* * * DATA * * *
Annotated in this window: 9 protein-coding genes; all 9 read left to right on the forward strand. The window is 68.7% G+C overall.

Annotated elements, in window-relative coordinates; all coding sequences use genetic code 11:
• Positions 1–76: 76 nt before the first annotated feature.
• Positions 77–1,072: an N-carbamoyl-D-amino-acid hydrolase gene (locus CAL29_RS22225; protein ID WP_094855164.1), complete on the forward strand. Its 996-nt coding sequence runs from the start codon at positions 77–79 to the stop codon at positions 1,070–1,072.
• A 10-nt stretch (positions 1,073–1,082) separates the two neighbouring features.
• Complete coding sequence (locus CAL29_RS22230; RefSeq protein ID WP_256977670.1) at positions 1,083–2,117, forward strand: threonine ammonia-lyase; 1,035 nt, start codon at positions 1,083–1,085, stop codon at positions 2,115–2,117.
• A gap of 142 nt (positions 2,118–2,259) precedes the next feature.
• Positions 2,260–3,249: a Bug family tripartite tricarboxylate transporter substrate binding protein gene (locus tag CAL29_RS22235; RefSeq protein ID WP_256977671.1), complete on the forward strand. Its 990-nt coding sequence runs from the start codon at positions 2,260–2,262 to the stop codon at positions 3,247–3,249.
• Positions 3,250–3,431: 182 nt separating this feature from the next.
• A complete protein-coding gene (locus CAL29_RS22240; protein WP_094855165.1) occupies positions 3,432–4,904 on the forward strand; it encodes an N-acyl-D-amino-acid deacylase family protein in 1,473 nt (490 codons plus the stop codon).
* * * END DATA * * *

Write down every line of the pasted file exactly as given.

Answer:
Annotated in this window: 9 protein-coding genes; all 9 read left to right on the forward strand. The window is 68.7% G+C overall.

Annotated elements, in window-relative coordinates; all coding sequences use genetic code 11:
• Positions 1–76: 76 nt before the first annotated feature.
• Positions 77–1,072: an N-carbamoyl-D-amino-acid hydrolase gene (locus CAL29_RS22225; protein ID WP_094855164.1), complete on the forward strand. Its 996-nt coding sequence runs from the start codon at positions 77–79 to the stop codon at positions 1,070–1,072.
• A 10-nt stretch (positions 1,073–1,082) separates the two neighbouring features.
• Complete coding sequence (locus CAL29_RS22230; RefSeq protein ID WP_256977670.1) at positions 1,083–2,117, forward strand: threonine ammonia-lyase; 1,035 nt, start codon at positions 1,083–1,085, stop codon at positions 2,115–2,117.
• A gap of 142 nt (positions 2,118–2,259) precedes the next feature.
• Positions 2,260–3,249: a Bug family tripartite tricarboxylate transporter substrate binding protein gene (locus tag CAL29_RS22235; RefSeq protein ID WP_256977671.1), complete on the forward strand. Its 990-nt coding sequence runs from the start codon at positions 2,260–2,262 to the stop codon at positions 3,247–3,249.
• Positions 3,250–3,431: 182 nt separating this feature from the next.
• A complete protein-coding gene (locus CAL29_RS22240; protein WP_094855165.1) occupies positions 3,432–4,904 on the forward strand; it encodes an N-acyl-D-amino-acid deacylase family protein in 1,473 nt (490 codons plus the stop codon).